The imaginative premise created by the title is fulfilled by the poem, where, as it continues, the Venus de Milo is challenged to save her children, and, limited by the tools she has available, “chews through the ground” to search for her arms at the poem’s close. But supporting the bizarre imagery of the poem is its technical merit. This poem is one of a few that use mid-clause enjambment in its line breaks. Consider the fourth line, and the word “Clasp”—its rhyme with “grasp,” coupled with the s-cluster sound of “sp” puts a mighty amount of stress on the word, pausing the line dramatically, just as a drowning man would grip a potential rescuer. As the eye moves to the next line, and its more seamless line breaks, we can nearly experience the feel of the grip loosening, and so the drowning men slip noiselessly into their bodies of water.
There is no first person poem written in unadorned language about coming across a body at a young age, tucked within Resurrection Party’s pages, as another poet addressing these themes might include. But the book is better for it, as otherwise this curious reader might be looking for the autobiographical detail at every volta. Instead, the themes remain universal, and Gould’s preoccupation with death becomes the reader’s preoccupation with death, meaning, it seems natural now to look at the world on her terms. Take the poem, “Signs,” and its close.
The end is nigh proclaims a sign left in the middle of the road,
The rapture approaches, but where is the prophet?
Taken away to heaven?
Perhaps the end is already here.
A more literal viewer, walking past such a sign, might think the prophet was on a bathroom break. But Gould, and reader, too, create and accept a world where the prophet’s absence is indicative of his levitation to the heavens. Gould is poet, is observer, is interpreter of the world, and in her interpretations what constitutes an ending is also a beginning. The poem “Signs” does not even appear toward the end of the book, where another poet might be tempted to put it, but the book instead proceeds onward, business as usual, from the poem’s closing declaration.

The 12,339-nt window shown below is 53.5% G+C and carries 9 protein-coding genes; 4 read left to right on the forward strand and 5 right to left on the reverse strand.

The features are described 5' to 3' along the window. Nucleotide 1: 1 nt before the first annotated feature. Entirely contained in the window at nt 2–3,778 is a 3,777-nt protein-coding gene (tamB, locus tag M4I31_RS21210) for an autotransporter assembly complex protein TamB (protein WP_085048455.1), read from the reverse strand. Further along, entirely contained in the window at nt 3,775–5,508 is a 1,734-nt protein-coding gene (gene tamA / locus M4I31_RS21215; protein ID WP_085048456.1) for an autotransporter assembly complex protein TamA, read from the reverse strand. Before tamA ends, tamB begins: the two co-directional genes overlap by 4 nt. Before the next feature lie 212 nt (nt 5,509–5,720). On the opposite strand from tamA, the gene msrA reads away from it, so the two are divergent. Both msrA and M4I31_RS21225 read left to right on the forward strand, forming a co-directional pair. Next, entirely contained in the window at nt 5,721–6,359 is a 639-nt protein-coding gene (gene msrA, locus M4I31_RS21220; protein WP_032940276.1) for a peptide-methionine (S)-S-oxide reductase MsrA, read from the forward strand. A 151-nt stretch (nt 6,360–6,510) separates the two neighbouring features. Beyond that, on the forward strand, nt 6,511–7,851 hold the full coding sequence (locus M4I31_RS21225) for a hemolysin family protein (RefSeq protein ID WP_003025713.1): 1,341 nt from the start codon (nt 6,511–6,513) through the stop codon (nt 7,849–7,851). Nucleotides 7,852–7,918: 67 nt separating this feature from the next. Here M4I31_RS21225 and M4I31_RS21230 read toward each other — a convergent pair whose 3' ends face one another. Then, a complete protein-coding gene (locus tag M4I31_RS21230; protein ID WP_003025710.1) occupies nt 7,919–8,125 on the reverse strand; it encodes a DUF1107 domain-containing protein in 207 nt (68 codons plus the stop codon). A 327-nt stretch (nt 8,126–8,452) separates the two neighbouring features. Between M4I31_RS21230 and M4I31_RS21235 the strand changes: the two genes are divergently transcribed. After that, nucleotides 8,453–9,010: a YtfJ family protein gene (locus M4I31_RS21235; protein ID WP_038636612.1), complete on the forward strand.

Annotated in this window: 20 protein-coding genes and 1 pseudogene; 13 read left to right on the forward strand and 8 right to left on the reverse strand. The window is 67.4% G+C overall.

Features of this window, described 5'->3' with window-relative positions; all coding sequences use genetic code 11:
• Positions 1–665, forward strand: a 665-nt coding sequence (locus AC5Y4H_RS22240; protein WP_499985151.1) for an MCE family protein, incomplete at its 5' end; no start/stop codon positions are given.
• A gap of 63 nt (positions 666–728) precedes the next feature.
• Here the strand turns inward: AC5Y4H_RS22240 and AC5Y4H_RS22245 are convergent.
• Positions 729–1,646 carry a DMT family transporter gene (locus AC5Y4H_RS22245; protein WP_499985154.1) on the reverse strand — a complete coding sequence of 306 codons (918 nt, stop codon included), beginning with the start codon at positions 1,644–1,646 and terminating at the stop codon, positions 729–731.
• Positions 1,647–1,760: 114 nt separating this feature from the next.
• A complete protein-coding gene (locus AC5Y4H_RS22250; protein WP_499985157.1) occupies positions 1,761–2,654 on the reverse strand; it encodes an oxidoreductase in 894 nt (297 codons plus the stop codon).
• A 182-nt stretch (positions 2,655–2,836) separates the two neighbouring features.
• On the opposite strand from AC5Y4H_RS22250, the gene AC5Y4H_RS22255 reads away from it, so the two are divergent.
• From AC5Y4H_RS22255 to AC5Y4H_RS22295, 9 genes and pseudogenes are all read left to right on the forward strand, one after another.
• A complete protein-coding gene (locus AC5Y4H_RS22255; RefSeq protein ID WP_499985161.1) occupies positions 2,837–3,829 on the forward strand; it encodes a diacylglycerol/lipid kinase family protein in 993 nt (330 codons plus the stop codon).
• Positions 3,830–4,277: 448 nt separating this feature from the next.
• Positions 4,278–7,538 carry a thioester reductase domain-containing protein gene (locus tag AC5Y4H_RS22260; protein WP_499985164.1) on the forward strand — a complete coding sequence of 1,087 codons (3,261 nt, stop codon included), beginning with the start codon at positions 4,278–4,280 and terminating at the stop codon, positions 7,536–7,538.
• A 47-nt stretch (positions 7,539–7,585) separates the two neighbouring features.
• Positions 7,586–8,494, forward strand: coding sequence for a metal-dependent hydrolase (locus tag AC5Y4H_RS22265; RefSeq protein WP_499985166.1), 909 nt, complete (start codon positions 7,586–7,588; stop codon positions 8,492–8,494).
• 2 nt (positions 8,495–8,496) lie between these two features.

A reader finding humor in the moment of prophetic sign without prophet would not be amiss, I don’t think, and by bringing death and resurrection to the day-to-day, Gould can incorporate wit. Death and life are human, and therefore flawed, and therefore funny. A second read of Resurrection Party brings these moments of wit and idiosyncrasy to the forefront (think of the names of paints in the poem, “Where there are doors, there are colors of doors..,” my favorites being described in the following passage, “After the house has been painted ‘the color of an apple/With a worm inside of it,’ using highlights of ‘William Blake’s/The Sick Rose’ and lowlights of “a heart that will be broken twice,…’”).
Returning to my ice breaker, if Resurrection Party were a party, it would be a New Year’s party, marking an ending and beginning all at once. If you didn’t go, and you saw your friends posting pictures at Resurrection Party on Facebook, you would regret your decision. Here is your invitation—it is a party not to be missed.